Thursday, May 07, 2015

The Politics of Images: Judging by What We See--one from the head


Images affect us in ways that most print and speech might not succeed. To see something, held before us, is to become a part of the story that image is attempting to convey. Since photography was invented, the art of capturing an image in a media (analog, or now digital) has become a way to form art, commit journalism or relate a concept more effectively than words. Think about the great, iconic images of days past...
  • Lincoln at Gettysburg
  • Women Suffragettes picketing for voting rights
  • The "Kiss" shared by a sailor and a young woman in Times Square on V.E. Day
  • A child recovering from polio lying in a ward, in an iron lung
  • The march on Selma
  • The last helicopter taking off from the US embassy in Viet Nam
  • The cover of just about ANY National Geographic, Time, Newsweek or Life Magazine
  • a snapshot of you as a younger person at a family gathering, a picnic, or at a holiday
Those are just a few that came to mind. There are thousands upon thousands more. Those images easily become icons, conveying without words the complex emotions that roil around the events that we will soon call history. They can capture pathos. They can make us cry, or laugh, or clench our teeth in anger. They can break our hearts...or help them begin to heal.

Images provoke a lot in us, chiefly, though I find they most often provoke judgment. It's an assured and reliable trope in cinema that in the first few seconds of meeting a major character there will be a non-verbal, image-related moment in which we will decide whether we will "like" her or "dislike" him. The character reaches down to pet a stray dog. We like them. They kick the dog. We don't. This image is simple enough to "decode" and it usually fits into a narrative that we are giving tacit authority to by being willing to watch the movie/show/depiction/adaptation.

It gets trickier when the image is more powerfully charged. The recent riots and civil unrest in American cities experiencing upheaval around race is an example. Two people can stand side by side, at an image of a police line in full riot gear being confronted with yelling, apparently angry people who are carrying rocks, sticks and who appear to have set things on fire in the immediate vicinity. Change the color of the faces of the people involved? What was once a racially charged confrontation could become a "celebratory riot" by the fans of a professional sports team. Focus on the expressions of the people in the picture, and describe the emotions you are seeing...what does fear look like, as opposed to anger? Joy as opposed to menace? Sometimes, one picture can tell any number of stories, depending upon the viewer's (or in some cases the presenter's) pre-existing bias.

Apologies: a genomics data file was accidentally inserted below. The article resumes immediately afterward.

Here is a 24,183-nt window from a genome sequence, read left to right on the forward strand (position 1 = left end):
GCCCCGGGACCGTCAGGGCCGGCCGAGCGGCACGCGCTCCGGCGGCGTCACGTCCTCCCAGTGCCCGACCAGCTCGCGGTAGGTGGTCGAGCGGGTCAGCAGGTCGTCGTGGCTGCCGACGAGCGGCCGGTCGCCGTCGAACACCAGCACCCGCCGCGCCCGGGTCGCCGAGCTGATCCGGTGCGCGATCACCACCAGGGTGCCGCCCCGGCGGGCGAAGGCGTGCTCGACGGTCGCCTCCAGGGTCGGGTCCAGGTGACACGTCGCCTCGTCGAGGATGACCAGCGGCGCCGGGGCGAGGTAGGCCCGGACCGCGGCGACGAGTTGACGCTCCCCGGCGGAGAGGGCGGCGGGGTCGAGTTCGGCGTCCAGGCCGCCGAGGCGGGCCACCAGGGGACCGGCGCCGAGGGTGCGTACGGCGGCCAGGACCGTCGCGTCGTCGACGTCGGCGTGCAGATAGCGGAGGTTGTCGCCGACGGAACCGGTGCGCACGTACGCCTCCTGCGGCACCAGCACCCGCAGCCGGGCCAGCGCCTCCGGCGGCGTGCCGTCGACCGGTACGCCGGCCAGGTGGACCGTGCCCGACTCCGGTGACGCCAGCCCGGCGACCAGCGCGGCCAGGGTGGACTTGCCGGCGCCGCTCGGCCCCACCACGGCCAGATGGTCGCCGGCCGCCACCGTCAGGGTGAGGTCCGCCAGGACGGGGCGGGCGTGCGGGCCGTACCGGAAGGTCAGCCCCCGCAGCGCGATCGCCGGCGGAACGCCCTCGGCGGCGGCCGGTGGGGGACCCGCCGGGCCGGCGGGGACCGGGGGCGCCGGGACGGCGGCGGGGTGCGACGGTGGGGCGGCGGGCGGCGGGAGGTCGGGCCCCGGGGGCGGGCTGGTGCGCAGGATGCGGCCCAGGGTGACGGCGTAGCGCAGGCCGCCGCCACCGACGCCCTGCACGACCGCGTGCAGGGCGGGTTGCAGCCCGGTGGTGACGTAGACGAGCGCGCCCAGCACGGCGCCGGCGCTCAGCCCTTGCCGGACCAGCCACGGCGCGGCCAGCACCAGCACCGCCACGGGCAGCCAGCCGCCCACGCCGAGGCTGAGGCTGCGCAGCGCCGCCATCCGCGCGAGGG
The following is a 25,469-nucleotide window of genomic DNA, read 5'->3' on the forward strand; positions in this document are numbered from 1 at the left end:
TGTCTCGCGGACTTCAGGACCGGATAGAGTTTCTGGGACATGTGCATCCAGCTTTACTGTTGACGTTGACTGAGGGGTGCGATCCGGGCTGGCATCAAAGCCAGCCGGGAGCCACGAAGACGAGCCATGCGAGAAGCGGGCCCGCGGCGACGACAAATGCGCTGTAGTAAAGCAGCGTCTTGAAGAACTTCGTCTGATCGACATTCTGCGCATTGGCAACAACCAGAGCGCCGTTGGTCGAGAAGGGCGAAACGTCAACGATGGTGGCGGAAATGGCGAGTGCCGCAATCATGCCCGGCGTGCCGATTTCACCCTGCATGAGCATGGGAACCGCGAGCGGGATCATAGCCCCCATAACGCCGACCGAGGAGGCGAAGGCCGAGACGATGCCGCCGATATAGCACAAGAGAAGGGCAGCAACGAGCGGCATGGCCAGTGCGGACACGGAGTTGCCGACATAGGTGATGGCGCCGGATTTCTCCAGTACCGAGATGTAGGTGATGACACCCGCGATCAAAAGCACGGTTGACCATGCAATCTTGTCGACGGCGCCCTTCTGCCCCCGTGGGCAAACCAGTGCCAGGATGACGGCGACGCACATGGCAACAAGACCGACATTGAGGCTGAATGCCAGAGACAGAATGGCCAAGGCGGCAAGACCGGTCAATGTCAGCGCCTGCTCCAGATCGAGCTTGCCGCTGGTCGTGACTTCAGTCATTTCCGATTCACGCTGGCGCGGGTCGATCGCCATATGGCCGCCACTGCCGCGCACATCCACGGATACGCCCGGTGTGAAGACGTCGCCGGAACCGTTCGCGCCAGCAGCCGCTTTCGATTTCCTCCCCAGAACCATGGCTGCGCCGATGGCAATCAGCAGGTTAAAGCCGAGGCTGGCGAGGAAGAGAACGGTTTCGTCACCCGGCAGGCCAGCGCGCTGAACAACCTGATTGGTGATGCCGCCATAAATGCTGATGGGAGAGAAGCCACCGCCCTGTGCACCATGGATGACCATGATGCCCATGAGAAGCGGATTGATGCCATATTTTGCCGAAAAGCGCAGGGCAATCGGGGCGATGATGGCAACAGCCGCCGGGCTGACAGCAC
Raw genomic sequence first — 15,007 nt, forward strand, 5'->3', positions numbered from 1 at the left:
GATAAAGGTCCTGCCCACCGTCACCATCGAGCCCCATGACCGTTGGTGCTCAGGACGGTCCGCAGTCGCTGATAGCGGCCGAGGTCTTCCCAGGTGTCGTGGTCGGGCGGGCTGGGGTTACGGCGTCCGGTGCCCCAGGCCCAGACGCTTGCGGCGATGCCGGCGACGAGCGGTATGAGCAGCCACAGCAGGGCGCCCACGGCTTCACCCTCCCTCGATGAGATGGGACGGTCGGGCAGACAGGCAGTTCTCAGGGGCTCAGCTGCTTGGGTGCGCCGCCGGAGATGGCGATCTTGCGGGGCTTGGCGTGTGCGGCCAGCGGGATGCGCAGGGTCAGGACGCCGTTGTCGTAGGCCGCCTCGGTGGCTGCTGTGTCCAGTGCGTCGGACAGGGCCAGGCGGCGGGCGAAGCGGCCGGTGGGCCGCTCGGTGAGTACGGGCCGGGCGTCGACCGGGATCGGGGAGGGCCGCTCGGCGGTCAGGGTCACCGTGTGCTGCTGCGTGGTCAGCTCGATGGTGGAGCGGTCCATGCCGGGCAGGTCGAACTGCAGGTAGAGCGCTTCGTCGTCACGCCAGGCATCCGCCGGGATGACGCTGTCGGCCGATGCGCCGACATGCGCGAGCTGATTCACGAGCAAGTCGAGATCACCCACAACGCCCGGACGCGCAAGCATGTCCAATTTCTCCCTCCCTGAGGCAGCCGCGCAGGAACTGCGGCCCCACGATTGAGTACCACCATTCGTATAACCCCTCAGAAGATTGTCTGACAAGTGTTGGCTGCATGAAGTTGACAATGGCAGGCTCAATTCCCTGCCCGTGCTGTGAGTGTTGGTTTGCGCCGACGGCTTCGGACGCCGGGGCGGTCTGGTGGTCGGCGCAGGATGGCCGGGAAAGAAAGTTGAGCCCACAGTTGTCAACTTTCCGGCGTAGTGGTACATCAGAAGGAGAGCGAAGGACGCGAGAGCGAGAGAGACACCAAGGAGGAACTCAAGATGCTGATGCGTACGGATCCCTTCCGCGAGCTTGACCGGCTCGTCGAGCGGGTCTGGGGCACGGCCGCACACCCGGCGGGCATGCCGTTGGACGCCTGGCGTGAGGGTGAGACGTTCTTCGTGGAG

Now, add to that the fact that nowadays, the use of image has become in many ways the primary vehicle of communication on social media. The "Selfie" (an individual taking the posting their own picture) or "Gelfie" (a group shot from the same self-taken source) has become part and parcel of most people's daily lives. Posting pictures lets people know where you are, with whom you are in proximity to, and what you are doing at any given moment. The sad thing is that once that image leaves your hand, you are them subject to what people are going to conclude about it, and you, as it goes out there into a universe where folks you don't even know are now suddenly going to have an opinion about what you just did, where you just ate, who you ate with and who was or was not in the picture with you.

Worse yet, and I have observed it happening....that willingness to share an image can often attract someone who simply enjoys throwing proverbial darts at images....they call it "trolling." Just because you chose to put something out there means it is open to anyone's interpretation. The more outrageous the interpretation, the greater the damage done to the original intent of sharing the image. 

Conversely, great good can come from offering up an image that is able to control a positive, hopeful and healing perspective. I am talking about the image of a young anti-war protester putting a flower in the gun barrel of a soldier sent to disband the protest, or of a young teen carrying bottled water down a police line, or of a soldier in full battle gear playing with children in a village in a war zone, a stolen moment of reconciliation and peace in a broken world.

The challenge for us in an image-driven world is to slow down our consumption of images, and pace our reactions. We should either be willing to take the time to limit our consumption/reaction rates of images "out there" or express discipline in fostering positive experiences around us in our immediate vicinity. 

We are never going to be able to get away from judging by what we see....what we can do is embrace a willingness to go a bit deeper into the images around us for the whole narrative each represents, before we fly too quickly off the handle and assume more than was the intent of the image-maker in the first place.


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